The newly discovered genes include those that help microbes use the sun's energy in new ways, help them use nitrogen and protect them from ultraviolet light, the scientists reported.
The Rockville, Md.-based team published its findings in the March issue of the Public Library of Science Journal PLoS Biology.
Study leader J. Craig Venter, who chairs a nonprofit gene research center, said the team's discoveries were just as plentiful at the end of the trip as at the start, suggesting much more can be learned about the planet's biodiversity.
"As amazing as this inventory is, it's only scratching the surface of what's really there," he told the Washington Post.
The researchers traveled on a 95-foot sloop from Halifax, Nova Scotia, to the Galapagos Islands. Every 230 miles, they pumped seawater through filters and analyzed 7.7 million DNA sequences, Venter told Bloomberg news.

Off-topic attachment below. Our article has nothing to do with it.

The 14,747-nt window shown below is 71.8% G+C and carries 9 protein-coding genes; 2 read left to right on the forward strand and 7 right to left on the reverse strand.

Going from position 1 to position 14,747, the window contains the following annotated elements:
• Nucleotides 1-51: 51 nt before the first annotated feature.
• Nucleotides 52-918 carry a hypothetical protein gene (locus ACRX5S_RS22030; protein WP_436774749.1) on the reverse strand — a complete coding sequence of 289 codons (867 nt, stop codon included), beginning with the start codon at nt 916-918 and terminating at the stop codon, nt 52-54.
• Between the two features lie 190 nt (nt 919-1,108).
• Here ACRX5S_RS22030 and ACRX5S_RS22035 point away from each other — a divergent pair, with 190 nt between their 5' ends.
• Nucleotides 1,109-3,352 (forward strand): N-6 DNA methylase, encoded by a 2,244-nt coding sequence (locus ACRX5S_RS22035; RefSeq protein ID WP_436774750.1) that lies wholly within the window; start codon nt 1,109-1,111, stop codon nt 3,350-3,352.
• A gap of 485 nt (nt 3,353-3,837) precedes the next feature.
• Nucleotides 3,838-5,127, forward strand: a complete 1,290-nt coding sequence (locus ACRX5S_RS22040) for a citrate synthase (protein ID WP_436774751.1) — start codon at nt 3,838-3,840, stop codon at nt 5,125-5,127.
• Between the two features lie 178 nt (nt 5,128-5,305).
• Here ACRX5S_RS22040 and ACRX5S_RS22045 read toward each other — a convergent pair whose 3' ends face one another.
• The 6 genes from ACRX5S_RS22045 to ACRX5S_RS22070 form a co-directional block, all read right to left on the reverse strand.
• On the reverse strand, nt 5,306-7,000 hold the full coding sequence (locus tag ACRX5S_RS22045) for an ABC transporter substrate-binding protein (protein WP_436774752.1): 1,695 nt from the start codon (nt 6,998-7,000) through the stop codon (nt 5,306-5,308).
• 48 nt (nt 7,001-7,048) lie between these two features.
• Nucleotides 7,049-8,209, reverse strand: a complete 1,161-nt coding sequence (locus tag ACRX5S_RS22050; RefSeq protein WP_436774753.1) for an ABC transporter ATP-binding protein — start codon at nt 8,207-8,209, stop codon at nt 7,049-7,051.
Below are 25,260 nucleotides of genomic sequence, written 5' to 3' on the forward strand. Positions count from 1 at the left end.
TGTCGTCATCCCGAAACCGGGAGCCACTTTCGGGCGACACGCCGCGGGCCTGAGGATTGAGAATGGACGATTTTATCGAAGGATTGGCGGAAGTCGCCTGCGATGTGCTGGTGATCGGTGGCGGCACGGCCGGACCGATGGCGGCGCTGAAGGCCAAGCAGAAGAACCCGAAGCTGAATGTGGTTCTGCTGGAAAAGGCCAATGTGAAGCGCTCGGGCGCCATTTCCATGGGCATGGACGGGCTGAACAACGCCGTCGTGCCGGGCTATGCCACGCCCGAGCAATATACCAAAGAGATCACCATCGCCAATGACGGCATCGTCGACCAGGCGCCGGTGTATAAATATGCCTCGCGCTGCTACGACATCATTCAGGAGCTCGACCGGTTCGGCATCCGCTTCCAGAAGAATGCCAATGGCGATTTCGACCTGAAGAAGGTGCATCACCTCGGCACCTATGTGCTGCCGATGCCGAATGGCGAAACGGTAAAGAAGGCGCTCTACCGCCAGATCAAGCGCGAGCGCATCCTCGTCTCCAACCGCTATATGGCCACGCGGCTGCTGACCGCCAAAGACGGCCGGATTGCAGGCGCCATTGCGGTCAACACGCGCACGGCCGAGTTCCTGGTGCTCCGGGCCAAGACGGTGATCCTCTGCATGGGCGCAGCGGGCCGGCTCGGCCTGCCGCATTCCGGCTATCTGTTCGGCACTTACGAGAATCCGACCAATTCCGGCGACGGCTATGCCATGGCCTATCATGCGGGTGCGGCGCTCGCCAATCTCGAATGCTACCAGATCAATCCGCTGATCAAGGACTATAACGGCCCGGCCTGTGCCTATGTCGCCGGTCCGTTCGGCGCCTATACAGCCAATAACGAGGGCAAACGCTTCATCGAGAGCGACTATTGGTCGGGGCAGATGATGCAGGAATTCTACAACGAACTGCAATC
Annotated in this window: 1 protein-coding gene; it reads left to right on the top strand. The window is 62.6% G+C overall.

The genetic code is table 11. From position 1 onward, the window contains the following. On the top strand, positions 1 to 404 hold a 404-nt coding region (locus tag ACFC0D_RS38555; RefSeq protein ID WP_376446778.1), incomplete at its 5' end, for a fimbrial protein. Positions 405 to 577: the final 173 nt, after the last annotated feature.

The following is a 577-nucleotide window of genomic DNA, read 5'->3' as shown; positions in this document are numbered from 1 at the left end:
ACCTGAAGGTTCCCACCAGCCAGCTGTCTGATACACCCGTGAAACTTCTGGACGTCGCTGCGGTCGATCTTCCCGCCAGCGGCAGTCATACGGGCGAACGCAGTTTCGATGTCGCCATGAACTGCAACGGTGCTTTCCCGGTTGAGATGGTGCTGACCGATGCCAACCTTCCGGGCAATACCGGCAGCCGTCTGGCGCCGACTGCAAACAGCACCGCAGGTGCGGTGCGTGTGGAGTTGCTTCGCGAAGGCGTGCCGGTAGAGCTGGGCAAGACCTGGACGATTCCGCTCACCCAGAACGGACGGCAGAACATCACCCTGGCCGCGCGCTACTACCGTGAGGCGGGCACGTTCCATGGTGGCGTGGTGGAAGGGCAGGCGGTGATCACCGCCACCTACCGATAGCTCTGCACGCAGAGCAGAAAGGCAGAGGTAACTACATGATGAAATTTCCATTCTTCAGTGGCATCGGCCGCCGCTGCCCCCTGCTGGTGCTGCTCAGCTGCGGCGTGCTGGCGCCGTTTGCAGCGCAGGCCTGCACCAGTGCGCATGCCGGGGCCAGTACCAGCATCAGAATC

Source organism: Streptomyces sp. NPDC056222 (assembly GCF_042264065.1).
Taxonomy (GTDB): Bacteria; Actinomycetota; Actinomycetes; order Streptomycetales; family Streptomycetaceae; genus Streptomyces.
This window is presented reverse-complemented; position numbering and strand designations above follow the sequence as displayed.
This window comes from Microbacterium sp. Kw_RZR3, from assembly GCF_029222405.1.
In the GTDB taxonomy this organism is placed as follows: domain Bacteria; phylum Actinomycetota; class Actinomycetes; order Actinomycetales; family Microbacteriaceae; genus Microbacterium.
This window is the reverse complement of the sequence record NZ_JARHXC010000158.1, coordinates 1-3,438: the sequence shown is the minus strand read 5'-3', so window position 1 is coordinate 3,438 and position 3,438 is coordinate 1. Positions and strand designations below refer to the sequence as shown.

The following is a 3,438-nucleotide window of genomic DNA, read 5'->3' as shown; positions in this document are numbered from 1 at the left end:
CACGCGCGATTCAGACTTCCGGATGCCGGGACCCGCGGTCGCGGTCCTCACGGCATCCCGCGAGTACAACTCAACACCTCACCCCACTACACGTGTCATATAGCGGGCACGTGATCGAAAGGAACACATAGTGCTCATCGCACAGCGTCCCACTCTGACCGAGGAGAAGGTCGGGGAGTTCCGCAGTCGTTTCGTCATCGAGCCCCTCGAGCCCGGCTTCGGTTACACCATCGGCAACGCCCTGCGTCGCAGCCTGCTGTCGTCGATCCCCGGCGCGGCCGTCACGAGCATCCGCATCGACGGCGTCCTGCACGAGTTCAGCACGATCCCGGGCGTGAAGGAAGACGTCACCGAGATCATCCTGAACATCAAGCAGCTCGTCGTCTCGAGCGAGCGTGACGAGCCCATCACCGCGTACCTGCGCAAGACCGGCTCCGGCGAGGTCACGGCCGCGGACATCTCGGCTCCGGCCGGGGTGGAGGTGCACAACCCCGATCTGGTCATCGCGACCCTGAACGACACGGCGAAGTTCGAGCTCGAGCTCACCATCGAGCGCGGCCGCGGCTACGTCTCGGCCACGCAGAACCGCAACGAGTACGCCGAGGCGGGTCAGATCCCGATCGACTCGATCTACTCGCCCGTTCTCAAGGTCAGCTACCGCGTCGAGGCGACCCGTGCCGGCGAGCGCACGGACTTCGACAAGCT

They identified about 1,700 protein families that don't match previously known proteins.
The findings built on Venter's 2003 test voyage to the Sargasso Sea, considered an especially lifeless body of water. That trip yielded 1 million genes new to science, the Washington Post reported.
The data are posted on the Internet, which pleases scientists and governments but concerns some countries hoping to profit from the genetic discoveries in their waters.